When we look at physical trauma, we would agree that both the car accident and the sports injuries are physical traumas just of varying severities.
Trauma Clarified: Psychological Trauma
Now, let's take a look at psychological trauma:
In Texas, more than 4 children die from abuse or neglect on average every week. There are 184 children that are confirmed victims daily. And, more than 7 children are maltreated every hour.
For purposes of this illustration, this would be the psychological equivalent to the car accident. Abuse and neglect can overwhelm the teen's (or child's) psychological system.
This can cause the mind and the brain's ability to not function as it normally would. As a result, the teen or young adult's emotional/behavioral regulation and control are affected.
Other teens or young adults who have not experienced abuse or neglect can also experience trauma. The teen or young adult who loses a parent to disease. The teen who is bullied. The young adult who is ostracized from their peer group. The teen who breaks up with their first love or who loses their favorite pet.
While these experiences do not rise to the level of abuse or neglect, they may be the psychological equivalent to a teen or young adult's athletes’ sports injury. This type of trauma is likely to not have the same psychological life impact that abuse neglect may have. Yet, it can still overwhelm the teen or young adult's ability to function normally.
A Teen or Young Adult's Psychosocial & Physiological Development
We sometimes see teens as 'mini adult' when in reality they are more like 'bigger children'. The teen's brain and body are in a state or rapid development. The brain does not completely develop until the age of 21 for girls and 25 for the guys.
A teen and young adult to some extent, have not learned the emotional and behavioral coping skills that adults have learned. Adults have learned these skills through repetition and experiencing situations that require us to practice these skills.
As parents, our hearts ache when our teen or young adults heart aches. As adults, we know that breaking up with your first love is almost a rite of passage. The pain will fade and life will go on.
Yet, to the teen, it can be earthshattering. This experience may be the first time they have had to cope with the pain of a broken heart.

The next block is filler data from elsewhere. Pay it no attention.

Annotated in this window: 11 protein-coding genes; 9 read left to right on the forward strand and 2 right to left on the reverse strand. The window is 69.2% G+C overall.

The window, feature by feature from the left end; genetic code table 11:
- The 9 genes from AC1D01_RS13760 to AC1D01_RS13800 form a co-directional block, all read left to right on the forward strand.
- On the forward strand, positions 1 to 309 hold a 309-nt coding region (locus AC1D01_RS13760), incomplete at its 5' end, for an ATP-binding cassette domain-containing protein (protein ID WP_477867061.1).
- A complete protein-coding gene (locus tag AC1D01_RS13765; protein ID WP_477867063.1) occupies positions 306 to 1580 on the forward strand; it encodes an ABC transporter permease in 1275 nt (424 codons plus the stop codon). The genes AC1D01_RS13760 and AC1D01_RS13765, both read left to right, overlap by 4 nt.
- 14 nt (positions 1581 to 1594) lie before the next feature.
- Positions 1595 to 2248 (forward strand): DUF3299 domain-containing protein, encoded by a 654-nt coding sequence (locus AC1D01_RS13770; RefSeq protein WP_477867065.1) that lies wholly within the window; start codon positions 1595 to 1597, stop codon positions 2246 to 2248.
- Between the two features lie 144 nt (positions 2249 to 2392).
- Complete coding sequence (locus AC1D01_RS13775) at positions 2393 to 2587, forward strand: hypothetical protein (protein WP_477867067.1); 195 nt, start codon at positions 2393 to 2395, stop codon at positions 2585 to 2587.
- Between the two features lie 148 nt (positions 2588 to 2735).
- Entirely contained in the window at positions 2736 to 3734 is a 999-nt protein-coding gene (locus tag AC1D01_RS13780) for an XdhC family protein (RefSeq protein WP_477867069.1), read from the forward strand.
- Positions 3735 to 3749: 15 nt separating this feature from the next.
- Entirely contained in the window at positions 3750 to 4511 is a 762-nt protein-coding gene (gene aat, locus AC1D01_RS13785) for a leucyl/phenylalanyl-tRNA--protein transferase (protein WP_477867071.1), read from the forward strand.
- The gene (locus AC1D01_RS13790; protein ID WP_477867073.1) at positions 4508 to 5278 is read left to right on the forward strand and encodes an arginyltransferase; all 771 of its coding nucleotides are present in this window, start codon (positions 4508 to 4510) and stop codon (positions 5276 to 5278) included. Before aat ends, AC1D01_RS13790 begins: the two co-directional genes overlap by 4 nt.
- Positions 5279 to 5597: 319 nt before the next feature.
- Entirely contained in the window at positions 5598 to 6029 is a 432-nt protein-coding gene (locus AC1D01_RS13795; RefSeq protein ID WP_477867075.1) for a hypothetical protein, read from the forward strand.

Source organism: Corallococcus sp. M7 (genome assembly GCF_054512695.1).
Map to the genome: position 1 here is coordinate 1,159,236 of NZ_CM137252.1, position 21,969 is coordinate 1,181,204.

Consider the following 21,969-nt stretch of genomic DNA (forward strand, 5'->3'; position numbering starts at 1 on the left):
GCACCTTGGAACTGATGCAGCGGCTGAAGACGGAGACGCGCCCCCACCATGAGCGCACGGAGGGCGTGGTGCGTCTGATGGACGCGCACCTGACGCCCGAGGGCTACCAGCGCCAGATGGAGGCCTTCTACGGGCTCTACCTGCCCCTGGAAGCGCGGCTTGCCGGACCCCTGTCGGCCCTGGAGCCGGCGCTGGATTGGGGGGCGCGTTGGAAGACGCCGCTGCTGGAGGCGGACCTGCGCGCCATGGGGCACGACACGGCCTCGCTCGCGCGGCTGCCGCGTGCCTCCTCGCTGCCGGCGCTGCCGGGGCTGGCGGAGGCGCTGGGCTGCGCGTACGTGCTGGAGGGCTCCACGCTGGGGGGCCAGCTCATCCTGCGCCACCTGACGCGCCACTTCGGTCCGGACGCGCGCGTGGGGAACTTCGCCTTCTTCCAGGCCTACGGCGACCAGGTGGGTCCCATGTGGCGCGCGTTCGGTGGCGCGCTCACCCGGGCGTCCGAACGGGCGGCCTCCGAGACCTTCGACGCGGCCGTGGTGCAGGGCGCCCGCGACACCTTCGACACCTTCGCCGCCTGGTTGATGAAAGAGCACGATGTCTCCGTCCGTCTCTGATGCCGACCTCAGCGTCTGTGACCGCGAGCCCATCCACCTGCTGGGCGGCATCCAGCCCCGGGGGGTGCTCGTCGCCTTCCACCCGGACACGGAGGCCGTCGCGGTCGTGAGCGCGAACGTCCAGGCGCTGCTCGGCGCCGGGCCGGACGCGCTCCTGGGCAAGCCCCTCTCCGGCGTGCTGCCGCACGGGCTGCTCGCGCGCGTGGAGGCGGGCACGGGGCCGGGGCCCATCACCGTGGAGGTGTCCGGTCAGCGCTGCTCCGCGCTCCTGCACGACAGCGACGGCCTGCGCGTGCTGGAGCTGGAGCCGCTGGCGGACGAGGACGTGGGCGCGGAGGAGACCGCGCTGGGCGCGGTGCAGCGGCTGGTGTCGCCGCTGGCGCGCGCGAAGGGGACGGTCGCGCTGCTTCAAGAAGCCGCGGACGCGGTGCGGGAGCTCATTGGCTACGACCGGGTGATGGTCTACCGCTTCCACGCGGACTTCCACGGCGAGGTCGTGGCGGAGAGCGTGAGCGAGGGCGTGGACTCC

Our hearts ache as adults when we lose a pet. To a teen, this pet may have been a significant source of comfort coming home each day and viewed as a significant loss.
As an adult, we have learned how to face bullies in various environments. As adults, the opinion of peers carries with it much less meaning than for a teen or young adult.
To a teen, the opinion of their peers is often the ONLY thing that matters. Much of a teen's sense of confidence, self-worth, and self-esteem comes from their peer group. To be ostracized by their peer group can have a profound psychological impact on the teen. Many young adults are heading off to college learning to navigate a different social scene. The desire to 'fit in' is strong.
These experiences can cause the teen or young adult's psychological system to be overwhelmed. Some can navigate these tricky life experiences. These teens or young adults may be depressed or anxious for a period of time but they tend to rebound.
Yet, some after having these experiences seem to continue to struggle. Whether it be due to other events occurring in their life at the time combined with these traumatic situations, we find some teens and young adults not rebounding as others would.
Time has passed and things do not seem to be getting better. They continue to feel sad or anxious and it seems to be getting worse. You are seeing your once happy and high achieving teen or young adult struggle to maintain their grades, friends, and a positive sense of self.
If this is the case and you have a teen or young adult who matches this description, their psychological system may be overwhelmed. If this is the case, it may be beneficial for your teen or young adult to see a therapist trained in treating trauma.
Teen & Young Adult Trauma or PTSD